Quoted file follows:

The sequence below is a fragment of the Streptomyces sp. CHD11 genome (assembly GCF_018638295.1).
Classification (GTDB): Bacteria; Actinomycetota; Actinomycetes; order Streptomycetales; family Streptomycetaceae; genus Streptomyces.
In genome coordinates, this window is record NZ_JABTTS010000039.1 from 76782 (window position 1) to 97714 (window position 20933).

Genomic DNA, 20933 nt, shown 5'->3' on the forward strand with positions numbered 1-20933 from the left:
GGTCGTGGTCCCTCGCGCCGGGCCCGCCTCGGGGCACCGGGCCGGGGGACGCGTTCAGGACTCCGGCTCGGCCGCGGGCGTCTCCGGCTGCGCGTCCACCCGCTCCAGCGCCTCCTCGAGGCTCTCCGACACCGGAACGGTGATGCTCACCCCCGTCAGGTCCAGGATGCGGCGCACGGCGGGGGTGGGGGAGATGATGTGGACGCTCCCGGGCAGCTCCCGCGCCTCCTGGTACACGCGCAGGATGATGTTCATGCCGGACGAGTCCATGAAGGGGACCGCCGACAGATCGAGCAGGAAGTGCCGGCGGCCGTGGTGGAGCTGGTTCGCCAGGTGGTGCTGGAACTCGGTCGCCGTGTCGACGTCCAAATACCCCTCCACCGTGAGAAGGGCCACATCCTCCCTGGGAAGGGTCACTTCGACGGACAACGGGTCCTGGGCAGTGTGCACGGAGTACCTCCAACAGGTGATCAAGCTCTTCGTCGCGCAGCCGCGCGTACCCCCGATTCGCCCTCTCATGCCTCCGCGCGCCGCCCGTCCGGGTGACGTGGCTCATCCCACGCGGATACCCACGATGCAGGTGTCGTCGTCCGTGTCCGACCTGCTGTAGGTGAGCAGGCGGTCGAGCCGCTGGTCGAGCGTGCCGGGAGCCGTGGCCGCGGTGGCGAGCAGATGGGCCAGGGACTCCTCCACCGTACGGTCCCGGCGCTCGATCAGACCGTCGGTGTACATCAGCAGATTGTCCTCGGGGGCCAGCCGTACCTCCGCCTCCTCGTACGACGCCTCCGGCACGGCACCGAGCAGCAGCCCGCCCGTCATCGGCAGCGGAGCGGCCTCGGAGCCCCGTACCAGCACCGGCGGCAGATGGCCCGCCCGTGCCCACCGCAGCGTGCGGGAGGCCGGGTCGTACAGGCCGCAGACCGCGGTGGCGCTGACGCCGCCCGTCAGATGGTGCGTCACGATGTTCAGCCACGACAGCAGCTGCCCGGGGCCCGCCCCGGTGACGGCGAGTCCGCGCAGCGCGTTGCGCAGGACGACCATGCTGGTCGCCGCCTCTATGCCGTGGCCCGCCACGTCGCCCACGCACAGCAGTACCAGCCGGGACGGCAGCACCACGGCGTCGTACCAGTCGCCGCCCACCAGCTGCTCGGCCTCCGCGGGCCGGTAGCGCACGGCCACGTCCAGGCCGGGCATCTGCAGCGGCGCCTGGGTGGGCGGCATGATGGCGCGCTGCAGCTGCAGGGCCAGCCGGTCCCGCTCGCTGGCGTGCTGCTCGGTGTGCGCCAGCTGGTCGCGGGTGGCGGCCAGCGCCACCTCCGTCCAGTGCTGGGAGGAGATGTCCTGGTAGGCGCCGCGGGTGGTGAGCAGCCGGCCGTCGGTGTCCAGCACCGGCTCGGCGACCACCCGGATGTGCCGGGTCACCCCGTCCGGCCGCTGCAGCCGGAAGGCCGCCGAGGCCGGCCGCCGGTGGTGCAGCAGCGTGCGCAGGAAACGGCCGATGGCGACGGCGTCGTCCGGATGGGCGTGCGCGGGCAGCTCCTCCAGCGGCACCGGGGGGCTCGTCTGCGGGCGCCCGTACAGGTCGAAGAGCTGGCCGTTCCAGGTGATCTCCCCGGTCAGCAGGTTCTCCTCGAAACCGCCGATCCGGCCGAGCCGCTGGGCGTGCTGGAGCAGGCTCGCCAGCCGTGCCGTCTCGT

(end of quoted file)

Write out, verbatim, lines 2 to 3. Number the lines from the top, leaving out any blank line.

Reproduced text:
Classification (GTDB): Bacteria; Actinomycetota; Actinomycetes; order Streptomycetales; family Streptomycetaceae; genus Streptomyces.
In genome coordinates, this window is record NZ_JABTTS010000039.1 from 76782 (window position 1) to 97714 (window position 20933).